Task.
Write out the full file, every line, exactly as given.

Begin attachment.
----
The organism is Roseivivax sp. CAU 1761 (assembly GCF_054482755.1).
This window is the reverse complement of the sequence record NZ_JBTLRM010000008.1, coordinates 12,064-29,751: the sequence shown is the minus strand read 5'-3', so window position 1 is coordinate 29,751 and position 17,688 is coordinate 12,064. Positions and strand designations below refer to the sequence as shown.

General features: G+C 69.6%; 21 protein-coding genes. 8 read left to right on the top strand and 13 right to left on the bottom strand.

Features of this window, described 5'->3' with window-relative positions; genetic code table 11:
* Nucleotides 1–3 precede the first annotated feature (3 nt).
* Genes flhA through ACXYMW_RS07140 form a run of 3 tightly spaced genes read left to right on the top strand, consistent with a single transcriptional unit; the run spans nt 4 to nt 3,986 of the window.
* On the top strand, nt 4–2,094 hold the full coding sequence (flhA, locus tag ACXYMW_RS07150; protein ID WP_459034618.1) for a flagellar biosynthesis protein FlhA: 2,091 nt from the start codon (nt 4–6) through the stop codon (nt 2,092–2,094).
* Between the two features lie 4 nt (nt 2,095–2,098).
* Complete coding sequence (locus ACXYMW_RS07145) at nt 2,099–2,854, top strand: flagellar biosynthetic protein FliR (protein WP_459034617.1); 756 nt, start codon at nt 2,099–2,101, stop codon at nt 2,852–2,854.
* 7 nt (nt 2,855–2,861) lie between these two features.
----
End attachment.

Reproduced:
The organism is Roseivivax sp. CAU 1761 (assembly GCF_054482755.1).
This window is the reverse complement of the sequence record NZ_JBTLRM010000008.1, coordinates 12,064-29,751: the sequence shown is the minus strand read 5'-3', so window position 1 is coordinate 29,751 and position 17,688 is coordinate 12,064. Positions and strand designations below refer to the sequence as shown.

General features: G+C 69.6%; 21 protein-coding genes. 8 read left to right on the top strand and 13 right to left on the bottom strand.

Features of this window, described 5'->3' with window-relative positions; genetic code table 11:
* Nucleotides 1–3 precede the first annotated feature (3 nt).
* Genes flhA through ACXYMW_RS07140 form a run of 3 tightly spaced genes read left to right on the top strand, consistent with a single transcriptional unit; the run spans nt 4 to nt 3,986 of the window.
* On the top strand, nt 4–2,094 hold the full coding sequence (flhA, locus tag ACXYMW_RS07150; protein ID WP_459034618.1) for a flagellar biosynthesis protein FlhA: 2,091 nt from the start codon (nt 4–6) through the stop codon (nt 2,092–2,094).
* Between the two features lie 4 nt (nt 2,095–2,098).
* Complete coding sequence (locus ACXYMW_RS07145) at nt 2,099–2,854, top strand: flagellar biosynthetic protein FliR (protein WP_459034617.1); 756 nt, start codon at nt 2,099–2,101, stop codon at nt 2,852–2,854.
* 7 nt (nt 2,855–2,861) lie between these two features.